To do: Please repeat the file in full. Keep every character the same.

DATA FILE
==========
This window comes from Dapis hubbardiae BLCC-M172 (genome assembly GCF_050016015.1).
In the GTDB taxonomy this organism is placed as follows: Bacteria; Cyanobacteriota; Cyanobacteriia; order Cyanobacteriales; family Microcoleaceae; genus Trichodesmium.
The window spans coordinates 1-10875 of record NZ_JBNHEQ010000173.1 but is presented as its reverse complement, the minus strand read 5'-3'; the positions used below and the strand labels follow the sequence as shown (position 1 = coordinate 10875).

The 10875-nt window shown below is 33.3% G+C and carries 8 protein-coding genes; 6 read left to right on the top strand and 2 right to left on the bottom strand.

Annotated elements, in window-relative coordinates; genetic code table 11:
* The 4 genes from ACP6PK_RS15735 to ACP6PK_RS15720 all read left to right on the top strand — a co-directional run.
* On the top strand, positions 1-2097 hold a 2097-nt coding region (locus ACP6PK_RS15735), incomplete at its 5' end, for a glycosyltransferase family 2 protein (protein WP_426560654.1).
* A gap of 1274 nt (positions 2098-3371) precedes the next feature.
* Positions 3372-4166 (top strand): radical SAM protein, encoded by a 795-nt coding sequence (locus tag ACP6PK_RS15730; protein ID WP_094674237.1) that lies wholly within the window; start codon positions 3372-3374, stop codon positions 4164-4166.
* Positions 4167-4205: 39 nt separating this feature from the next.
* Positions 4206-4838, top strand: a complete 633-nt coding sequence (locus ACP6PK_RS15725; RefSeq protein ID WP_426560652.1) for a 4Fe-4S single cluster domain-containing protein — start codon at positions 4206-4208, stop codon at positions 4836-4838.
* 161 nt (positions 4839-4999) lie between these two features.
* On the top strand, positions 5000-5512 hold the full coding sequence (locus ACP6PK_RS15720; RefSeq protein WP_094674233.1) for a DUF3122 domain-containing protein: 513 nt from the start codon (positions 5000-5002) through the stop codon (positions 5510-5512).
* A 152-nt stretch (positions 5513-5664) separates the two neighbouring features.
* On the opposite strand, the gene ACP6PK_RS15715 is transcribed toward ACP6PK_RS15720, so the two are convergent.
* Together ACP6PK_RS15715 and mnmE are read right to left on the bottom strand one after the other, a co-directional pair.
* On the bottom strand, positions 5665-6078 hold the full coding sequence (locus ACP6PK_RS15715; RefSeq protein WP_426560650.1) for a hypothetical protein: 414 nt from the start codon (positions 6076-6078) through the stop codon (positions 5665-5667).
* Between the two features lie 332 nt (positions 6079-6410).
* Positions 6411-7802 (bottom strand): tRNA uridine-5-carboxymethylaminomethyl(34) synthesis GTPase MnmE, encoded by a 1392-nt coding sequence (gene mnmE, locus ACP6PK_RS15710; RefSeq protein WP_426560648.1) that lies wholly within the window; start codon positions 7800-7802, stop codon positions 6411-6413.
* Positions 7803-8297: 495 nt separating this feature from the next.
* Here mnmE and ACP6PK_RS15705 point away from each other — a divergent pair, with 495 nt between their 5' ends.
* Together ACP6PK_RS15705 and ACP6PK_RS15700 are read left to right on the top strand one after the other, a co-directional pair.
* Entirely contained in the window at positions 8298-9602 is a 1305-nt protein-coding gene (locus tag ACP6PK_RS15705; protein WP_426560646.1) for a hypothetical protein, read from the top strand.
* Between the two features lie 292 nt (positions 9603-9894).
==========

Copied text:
This window comes from Dapis hubbardiae BLCC-M172 (genome assembly GCF_050016015.1).
In the GTDB taxonomy this organism is placed as follows: Bacteria; Cyanobacteriota; Cyanobacteriia; order Cyanobacteriales; family Microcoleaceae; genus Trichodesmium.
The window spans coordinates 1-10875 of record NZ_JBNHEQ010000173.1 but is presented as its reverse complement, the minus strand read 5'-3'; the positions used below and the strand labels follow the sequence as shown (position 1 = coordinate 10875).

The 10875-nt window shown below is 33.3% G+C and carries 8 protein-coding genes; 6 read left to right on the top strand and 2 right to left on the bottom strand.

Annotated elements, in window-relative coordinates; genetic code table 11:
* The 4 genes from ACP6PK_RS15735 to ACP6PK_RS15720 all read left to right on the top strand — a co-directional run.
* On the top strand, positions 1-2097 hold a 2097-nt coding region (locus ACP6PK_RS15735), incomplete at its 5' end, for a glycosyltransferase family 2 protein (protein WP_426560654.1).
* A gap of 1274 nt (positions 2098-3371) precedes the next feature.
* Positions 3372-4166 (top strand): radical SAM protein, encoded by a 795-nt coding sequence (locus tag ACP6PK_RS15730; protein ID WP_094674237.1) that lies wholly within the window; start codon positions 3372-3374, stop codon positions 4164-4166.
* Positions 4167-4205: 39 nt separating this feature from the next.
* Positions 4206-4838, top strand: a complete 633-nt coding sequence (locus ACP6PK_RS15725; RefSeq protein ID WP_426560652.1) for a 4Fe-4S single cluster domain-containing protein — start codon at positions 4206-4208, stop codon at positions 4836-4838.
* 161 nt (positions 4839-4999) lie between these two features.
* On the top strand, positions 5000-5512 hold the full coding sequence (locus ACP6PK_RS15720; RefSeq protein WP_094674233.1) for a DUF3122 domain-containing protein: 513 nt from the start codon (positions 5000-5002) through the stop codon (positions 5510-5512).
* A 152-nt stretch (positions 5513-5664) separates the two neighbouring features.
* On the opposite strand, the gene ACP6PK_RS15715 is transcribed toward ACP6PK_RS15720, so the two are convergent.
* Together ACP6PK_RS15715 and mnmE are read right to left on the bottom strand one after the other, a co-directional pair.
* On the bottom strand, positions 5665-6078 hold the full coding sequence (locus ACP6PK_RS15715; RefSeq protein WP_426560650.1) for a hypothetical protein: 414 nt from the start codon (positions 6076-6078) through the stop codon (positions 5665-5667).
* Between the two features lie 332 nt (positions 6079-6410).
* Positions 6411-7802 (bottom strand): tRNA uridine-5-carboxymethylaminomethyl(34) synthesis GTPase MnmE, encoded by a 1392-nt coding sequence (gene mnmE, locus ACP6PK_RS15710; RefSeq protein WP_426560648.1) that lies wholly within the window; start codon positions 7800-7802, stop codon positions 6411-6413.
* Positions 7803-8297: 495 nt separating this feature from the next.
* Here mnmE and ACP6PK_RS15705 point away from each other — a divergent pair, with 495 nt between their 5' ends.
* Together ACP6PK_RS15705 and ACP6PK_RS15700 are read left to right on the top strand one after the other, a co-directional pair.
* Entirely contained in the window at positions 8298-9602 is a 1305-nt protein-coding gene (locus tag ACP6PK_RS15705; protein WP_426560646.1) for a hypothetical protein, read from the top strand.
* Between the two features lie 292 nt (positions 9603-9894).